Skip to the Main Content

Note:These pages make extensive use of the latest XHTML and CSS Standards. They ought to look great in any standards-compliant modern browser. Unfortunately, they will probably look horrible in older browsers, like Netscape 4.x and IE 4.x. Moreover, many posts use MathML, which is, currently only supported in Mozilla. My best suggestion (and you will thank me when surfing an ever-increasing number of sites on the web which have been crafted to use the new standards) is to upgrade to the latest version of your browser. If that's not possible, consider moving to the Standards-compliant and open-source Mozilla browser.

June 29, 2019

Behavioral Mereology

Posted by John Baez

guest post by Toby Smithe and Bruno Gavranović

What do human beings, large corporations, biological cells, and gliders from Conway’s Game of Life have in common?

This week in the Applied Category Theory School, we attempt some first steps towards answering this question. We turn our attention to autopoiesis, the ill-understood phenomenon of self-perpetuation that characterizes life. Our starting point is Behavioral Mereology, a new take on the ancient question of parthood: how should we understand the relationship between a part and a whole? The authors Fong, Myers, and Spivak suggest that we cleave a whole into parts by observing – and grouping together — regularities in its behavior. Parthood entails behavioral constraints, which are mediated by the whole. We describe the corresponding logic of constraint passing, and the associated modalities of compatibility and ensurance. We propose that autopoiesis entails a special kind of parthood — one that ensures its compatibility with its environment — and end with a list of open questions and potential research directions.

Posted at 3:16 AM UTC | Permalink | Followups (18)

June 25, 2019

Meeting the Dialogue Challenge

Posted by John Baez

guest post by Dan Shiebler and Alexis Toumi

This is the fourth post in a series from the Adjoint School of Applied Category Theory 2019. We discuss Grammars as Parsers: Meeting the Dialogue Challenge (2006) by Matthew Purver, Ronnie Cann and Ruth Kempson as part of a group project on categorical methods for natural language dialogue.

Posted at 12:45 AM UTC | Permalink | Followups (2)

June 20, 2019

Katrina Honigs meets Grothendieck

Posted by John Baez

Here’s a fun story by Katrina Honigs about how she found Grothendieck’s house in the Pyrenees, jumped the fence, knocked on the door, and offered him some pastries.

Posted at 4:06 AM UTC | Permalink | Followups (4)

June 16, 2019

Applied Category Theory Meeting at UCR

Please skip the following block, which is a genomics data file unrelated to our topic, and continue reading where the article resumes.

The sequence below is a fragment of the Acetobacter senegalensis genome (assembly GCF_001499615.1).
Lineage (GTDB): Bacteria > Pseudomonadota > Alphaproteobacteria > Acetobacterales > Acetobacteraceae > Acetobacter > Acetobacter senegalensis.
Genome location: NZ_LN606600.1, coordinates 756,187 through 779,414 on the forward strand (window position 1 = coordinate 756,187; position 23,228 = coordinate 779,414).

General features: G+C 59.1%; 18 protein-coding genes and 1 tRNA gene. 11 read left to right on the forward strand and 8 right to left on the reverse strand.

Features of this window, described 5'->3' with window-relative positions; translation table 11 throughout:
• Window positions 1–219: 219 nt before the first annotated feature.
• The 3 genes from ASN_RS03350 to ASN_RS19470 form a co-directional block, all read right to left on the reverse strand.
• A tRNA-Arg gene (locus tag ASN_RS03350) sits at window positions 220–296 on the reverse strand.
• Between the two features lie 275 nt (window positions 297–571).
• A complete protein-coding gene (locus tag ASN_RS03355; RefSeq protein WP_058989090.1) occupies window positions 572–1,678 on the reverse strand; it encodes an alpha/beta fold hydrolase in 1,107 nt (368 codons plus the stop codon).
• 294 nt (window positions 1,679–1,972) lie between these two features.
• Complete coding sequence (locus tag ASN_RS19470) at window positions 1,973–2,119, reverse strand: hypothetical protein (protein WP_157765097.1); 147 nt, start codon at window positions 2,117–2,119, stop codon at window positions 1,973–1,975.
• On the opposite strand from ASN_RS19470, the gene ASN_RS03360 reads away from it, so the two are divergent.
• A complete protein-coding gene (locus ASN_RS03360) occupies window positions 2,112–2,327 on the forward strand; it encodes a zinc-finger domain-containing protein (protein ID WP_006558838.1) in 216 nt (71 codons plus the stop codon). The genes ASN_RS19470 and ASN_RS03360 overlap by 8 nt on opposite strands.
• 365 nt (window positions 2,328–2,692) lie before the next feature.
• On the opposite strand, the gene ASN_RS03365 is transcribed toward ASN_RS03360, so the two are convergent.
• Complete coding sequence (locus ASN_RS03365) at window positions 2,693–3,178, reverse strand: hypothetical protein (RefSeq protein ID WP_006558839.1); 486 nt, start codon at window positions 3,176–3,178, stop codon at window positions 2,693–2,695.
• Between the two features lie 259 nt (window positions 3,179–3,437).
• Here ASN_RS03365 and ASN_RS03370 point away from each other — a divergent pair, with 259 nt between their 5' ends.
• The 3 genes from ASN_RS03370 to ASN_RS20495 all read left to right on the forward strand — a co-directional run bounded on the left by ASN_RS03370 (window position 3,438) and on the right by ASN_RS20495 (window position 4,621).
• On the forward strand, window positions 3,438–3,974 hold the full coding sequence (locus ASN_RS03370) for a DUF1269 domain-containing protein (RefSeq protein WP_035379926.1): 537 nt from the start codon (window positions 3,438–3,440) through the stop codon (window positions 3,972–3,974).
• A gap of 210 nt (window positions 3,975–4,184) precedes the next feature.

Posted by John Baez

The American Mathematical Society is having their Fall Western meeting here at U. C. Riverside during the weekend of November 9th and 10th, 2019. Joe Moeller and I are organizing a session on Applied Category Theory!

Posted at 10:16 PM UTC | Permalink | Followups (1)

June 13, 2019

What’s a One-Object Sesquicategory?

Posted by John Baez

A sesquicategory, or 1121\frac{1}{2}-category, is like a 2-category, but without the interchange law relating vertical and horizontal composition of 2-morphisms:

(αβ)(γδ)=(αγ)(βδ) (\alpha \cdot \beta)(\gamma \cdot \delta) = (\alpha \gamma) \cdot (\beta \delta)

Better, sesquicategories are categories enriched over (Cat,)(Cat,\square): the category of categories with its “white” tensor product. In the cartesian product of categories CC and DD, namely C×DC \times D, we have the law

(1)(f×1)(1×g)=(1×g)(f×1) (f \times 1)(1 \times g) = (1 \times g)(f \times 1)

and we can define f×gf \times g to be either of these. In the white tensor product CDC \square D we do not have this law, and f×gf \times g makes no sense.

What’s a one-object sesquicategory?

Posted at 6:29 PM UTC | Permalink | Followups (13)

June 5, 2019

Nonstandard Models of Arithmetic

Posted by John Baez

A nice quote:

There seems to be a murky abyss lurking at the bottom of mathematics. While in many ways we cannot hope to reach solid ground, mathematicians have built impressive ladders that let us explore the depths of this abyss and marvel at the limits and at the power of mathematical reasoning at the same time.

This is from Matthew Katz and Jan Reimann’s nice little book An Introduction to Ramsey Theory: Fast Functions, Infinity, and Metamathematics. I’ve been been talking to my old friend Michael Weiss about nonstandard models of Peano arithmetic on his blog. We just got into a bit of Ramsey theory. But you might like the whole series of conversations.

Posted at 6:41 PM UTC | Permalink | Followups (29)

June 3, 2019

Why Category Theory Matters

Posted by John Baez

No, I’m not going to tell you why category theory matters. To learn that, you must go here:

Posted at 12:40 AM UTC | Permalink | Followups (8)